For his solo projects, Fridge's Kieran Hebden is a lo-fi experimentalist who, had he been recording 15 years ago, would've been cranking out songs on a four-track recorder instead of a laptop. As demonstrated on his third record, Rounds, he's one of the few musicians capturing all the promise inherent in computer science -- being able to summon, manipulate, and mix any sound imaginable. The record offers something for nearly every audience that could approach it, with a bit of a groove for electronic fans, an obtuse sense of music-making for experimentalists, and a dreamy melodicism sure to endear it to indie pop fans. The opener, "Hands," is especially breathtaking: it begins with a few seconds of drum samples, surgically inserted and ill-timed, but opens into a warm, melodic production with a simple frame-kit beat outlining Hebden's guitar-and-keyboard atmospherics. "My Angel Rocks Back and Forth" features a music box melody playing against softly shaded, backmasked guitar and a subdued, grating percussion line reminiscent of an iron lung. The nine-minute "Unspoken" alternates guitar and piano playing the same beatific melody, over another simple beat and tambourine claps. Though Rounds is experimental by nature, Kieran Hebden's gift for melody and emotional shading allows his records to be enjoyed by an audience wider than merely experimental listeners.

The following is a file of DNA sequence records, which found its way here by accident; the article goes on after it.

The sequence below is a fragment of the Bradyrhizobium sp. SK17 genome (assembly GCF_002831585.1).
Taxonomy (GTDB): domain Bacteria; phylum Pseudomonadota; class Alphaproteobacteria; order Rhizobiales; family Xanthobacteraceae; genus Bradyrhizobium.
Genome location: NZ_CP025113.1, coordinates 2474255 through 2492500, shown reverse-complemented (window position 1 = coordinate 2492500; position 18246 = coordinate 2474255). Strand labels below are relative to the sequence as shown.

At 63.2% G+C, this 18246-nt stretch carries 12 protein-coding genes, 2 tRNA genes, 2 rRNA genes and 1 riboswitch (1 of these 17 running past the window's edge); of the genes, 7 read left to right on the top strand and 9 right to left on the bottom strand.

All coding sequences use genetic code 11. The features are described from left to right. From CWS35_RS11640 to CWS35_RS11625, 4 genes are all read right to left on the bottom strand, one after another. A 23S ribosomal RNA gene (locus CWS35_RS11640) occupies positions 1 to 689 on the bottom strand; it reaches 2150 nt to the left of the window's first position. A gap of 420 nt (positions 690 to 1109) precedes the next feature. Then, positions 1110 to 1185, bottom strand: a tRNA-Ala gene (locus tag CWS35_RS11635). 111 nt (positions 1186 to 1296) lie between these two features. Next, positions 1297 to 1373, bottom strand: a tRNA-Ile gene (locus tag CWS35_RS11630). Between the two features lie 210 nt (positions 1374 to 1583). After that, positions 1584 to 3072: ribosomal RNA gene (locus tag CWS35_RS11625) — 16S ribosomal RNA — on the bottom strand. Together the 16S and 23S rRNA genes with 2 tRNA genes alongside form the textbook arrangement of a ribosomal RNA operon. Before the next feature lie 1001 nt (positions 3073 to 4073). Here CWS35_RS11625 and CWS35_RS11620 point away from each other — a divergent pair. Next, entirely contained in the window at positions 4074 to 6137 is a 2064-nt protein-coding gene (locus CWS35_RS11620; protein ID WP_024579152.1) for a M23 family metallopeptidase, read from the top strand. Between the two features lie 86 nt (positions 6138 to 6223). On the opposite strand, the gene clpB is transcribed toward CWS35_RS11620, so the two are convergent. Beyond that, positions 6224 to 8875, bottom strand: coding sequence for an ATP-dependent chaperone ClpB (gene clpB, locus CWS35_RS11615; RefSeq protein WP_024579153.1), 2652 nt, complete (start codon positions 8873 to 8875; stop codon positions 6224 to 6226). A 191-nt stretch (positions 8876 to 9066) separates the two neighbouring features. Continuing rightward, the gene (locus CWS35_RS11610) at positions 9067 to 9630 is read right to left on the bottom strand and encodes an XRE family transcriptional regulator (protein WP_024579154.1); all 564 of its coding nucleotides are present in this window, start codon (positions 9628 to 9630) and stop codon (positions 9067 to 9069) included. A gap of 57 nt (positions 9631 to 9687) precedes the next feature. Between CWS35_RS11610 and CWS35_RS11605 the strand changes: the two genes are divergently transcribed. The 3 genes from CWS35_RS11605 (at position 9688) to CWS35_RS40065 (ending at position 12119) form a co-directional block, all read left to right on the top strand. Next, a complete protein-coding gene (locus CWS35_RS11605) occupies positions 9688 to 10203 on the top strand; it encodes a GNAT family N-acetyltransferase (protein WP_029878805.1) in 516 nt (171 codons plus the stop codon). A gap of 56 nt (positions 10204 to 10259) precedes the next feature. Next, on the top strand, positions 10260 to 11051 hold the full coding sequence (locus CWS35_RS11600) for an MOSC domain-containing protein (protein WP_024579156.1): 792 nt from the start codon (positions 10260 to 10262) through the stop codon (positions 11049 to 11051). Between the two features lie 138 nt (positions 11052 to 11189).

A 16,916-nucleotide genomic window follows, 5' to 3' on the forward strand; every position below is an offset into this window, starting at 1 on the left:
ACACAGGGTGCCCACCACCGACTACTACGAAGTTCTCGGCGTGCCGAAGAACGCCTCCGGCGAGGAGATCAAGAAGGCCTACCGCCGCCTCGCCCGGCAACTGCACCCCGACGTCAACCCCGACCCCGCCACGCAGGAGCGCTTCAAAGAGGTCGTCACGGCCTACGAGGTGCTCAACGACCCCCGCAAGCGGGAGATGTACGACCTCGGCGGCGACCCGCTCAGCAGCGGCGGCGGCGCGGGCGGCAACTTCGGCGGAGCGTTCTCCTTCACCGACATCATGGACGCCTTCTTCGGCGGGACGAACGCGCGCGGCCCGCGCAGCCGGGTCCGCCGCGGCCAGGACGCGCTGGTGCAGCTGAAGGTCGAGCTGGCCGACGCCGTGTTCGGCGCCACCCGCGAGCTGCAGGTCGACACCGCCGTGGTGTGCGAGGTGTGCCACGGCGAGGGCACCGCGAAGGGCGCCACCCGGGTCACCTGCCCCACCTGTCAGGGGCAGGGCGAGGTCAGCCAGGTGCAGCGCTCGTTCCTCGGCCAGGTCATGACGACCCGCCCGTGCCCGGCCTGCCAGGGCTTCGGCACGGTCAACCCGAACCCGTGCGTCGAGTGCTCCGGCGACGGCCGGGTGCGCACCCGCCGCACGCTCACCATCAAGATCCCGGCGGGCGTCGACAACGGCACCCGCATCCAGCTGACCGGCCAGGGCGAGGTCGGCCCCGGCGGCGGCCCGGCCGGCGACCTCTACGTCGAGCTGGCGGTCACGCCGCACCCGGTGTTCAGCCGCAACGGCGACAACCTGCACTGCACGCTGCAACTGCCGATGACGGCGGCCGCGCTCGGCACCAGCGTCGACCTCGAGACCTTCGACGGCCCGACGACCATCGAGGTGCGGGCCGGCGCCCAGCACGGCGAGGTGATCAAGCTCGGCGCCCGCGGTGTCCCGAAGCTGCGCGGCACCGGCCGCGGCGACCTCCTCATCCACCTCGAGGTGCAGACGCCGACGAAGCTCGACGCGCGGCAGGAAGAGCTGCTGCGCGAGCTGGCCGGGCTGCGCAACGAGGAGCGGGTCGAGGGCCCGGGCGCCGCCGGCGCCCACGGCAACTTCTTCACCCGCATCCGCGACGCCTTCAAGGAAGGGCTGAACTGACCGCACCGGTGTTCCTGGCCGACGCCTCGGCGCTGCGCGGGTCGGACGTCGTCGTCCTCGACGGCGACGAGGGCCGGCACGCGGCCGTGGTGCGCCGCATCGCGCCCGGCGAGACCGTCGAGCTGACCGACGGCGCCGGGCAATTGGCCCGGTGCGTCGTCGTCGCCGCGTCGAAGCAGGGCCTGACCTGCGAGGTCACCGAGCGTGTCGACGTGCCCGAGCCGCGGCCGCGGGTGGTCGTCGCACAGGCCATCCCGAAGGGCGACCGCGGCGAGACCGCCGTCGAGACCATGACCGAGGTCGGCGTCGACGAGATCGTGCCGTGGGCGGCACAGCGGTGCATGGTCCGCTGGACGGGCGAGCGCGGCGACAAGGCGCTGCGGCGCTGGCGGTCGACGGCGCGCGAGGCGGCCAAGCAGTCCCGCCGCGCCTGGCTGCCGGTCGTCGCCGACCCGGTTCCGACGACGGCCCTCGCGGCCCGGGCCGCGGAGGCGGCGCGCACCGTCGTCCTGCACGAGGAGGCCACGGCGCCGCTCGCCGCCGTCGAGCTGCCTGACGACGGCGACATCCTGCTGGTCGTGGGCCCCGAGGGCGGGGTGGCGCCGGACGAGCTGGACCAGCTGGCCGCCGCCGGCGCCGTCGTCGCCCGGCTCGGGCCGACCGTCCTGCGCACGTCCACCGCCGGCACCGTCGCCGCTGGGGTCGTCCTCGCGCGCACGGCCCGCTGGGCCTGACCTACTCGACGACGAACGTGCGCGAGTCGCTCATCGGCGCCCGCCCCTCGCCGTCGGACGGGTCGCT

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AllMusic Review by John Bush